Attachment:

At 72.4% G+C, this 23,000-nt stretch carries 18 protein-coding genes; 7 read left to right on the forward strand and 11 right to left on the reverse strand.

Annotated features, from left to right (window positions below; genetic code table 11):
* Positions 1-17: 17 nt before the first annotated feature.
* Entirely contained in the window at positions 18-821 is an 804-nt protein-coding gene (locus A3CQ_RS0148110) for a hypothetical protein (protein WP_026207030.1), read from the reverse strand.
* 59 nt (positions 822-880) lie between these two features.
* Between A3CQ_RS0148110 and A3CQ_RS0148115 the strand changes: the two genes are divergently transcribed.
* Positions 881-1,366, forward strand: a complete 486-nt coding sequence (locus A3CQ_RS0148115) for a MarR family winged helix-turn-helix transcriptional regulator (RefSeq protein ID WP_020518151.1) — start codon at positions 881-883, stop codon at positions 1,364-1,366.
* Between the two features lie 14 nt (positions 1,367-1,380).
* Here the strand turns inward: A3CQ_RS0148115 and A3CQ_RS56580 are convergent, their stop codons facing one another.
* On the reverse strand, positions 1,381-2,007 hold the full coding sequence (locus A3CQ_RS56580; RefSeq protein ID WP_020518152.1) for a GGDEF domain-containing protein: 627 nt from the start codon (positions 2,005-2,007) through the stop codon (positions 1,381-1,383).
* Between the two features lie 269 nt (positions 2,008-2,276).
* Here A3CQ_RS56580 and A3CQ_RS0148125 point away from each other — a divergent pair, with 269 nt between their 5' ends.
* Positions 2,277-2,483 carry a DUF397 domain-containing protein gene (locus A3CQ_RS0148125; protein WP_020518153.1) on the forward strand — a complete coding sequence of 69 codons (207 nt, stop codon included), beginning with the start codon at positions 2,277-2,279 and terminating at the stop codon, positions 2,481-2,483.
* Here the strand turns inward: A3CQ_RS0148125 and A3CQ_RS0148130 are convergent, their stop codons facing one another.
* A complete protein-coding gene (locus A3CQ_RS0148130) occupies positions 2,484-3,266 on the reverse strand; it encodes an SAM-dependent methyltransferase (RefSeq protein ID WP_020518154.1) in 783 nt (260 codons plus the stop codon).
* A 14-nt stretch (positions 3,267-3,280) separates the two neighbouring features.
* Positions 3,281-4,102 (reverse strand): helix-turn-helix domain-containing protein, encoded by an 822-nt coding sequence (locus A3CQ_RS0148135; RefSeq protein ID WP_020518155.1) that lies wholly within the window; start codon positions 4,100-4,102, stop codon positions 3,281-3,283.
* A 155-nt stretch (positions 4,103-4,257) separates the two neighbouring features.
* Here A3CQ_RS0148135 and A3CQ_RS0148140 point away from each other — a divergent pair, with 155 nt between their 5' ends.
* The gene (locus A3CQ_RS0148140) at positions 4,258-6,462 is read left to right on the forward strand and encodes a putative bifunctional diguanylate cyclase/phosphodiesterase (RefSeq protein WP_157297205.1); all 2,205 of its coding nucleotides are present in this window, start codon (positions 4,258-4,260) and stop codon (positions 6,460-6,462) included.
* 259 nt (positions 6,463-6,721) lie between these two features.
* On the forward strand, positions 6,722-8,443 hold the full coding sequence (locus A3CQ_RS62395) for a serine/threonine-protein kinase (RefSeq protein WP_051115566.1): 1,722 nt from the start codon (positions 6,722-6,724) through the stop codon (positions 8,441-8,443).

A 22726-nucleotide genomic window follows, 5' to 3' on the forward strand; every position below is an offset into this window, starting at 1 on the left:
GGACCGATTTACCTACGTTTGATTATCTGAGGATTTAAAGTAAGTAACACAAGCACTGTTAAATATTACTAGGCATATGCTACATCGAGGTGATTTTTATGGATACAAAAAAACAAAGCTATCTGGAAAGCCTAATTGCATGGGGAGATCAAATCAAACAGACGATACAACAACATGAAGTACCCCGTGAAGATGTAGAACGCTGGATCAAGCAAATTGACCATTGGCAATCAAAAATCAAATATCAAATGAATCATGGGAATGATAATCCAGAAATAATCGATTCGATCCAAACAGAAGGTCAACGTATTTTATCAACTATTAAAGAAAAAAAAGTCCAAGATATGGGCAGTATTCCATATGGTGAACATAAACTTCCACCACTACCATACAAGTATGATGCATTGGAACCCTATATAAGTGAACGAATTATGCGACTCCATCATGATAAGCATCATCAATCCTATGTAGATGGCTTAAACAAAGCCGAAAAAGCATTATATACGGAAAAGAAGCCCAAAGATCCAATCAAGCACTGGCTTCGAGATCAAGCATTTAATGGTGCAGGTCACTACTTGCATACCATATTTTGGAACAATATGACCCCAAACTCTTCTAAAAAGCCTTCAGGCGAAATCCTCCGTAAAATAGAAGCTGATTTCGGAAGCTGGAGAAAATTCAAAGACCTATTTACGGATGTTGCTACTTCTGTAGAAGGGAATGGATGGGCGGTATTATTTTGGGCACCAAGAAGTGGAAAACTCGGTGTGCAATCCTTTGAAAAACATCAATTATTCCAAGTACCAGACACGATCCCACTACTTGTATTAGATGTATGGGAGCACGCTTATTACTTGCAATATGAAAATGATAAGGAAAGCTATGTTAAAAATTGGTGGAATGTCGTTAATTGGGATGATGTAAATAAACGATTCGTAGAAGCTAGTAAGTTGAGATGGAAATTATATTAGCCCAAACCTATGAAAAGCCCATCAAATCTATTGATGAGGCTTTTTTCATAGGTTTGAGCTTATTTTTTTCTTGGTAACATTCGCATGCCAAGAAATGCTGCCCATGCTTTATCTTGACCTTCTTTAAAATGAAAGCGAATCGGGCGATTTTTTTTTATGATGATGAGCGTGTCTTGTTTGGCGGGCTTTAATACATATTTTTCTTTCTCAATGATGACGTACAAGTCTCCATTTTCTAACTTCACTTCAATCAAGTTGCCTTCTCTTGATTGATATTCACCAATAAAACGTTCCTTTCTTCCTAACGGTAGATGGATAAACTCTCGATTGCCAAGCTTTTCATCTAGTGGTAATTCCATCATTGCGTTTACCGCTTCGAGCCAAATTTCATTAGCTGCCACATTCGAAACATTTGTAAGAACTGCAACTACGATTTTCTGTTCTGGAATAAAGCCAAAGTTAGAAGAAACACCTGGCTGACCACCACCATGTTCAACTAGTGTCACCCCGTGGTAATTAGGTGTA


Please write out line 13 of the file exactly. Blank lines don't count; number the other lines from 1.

* Positions 2,277-2,483 carry a DUF397 domain-containing protein gene (locus A3CQ_RS0148125; protein WP_020518153.1) on the forward strand — a complete coding sequence of 69 codons (207 nt, stop codon included), beginning with the start codon at positions 2,277-2,279 and terminating at the stop codon, positions 2,481-2,483.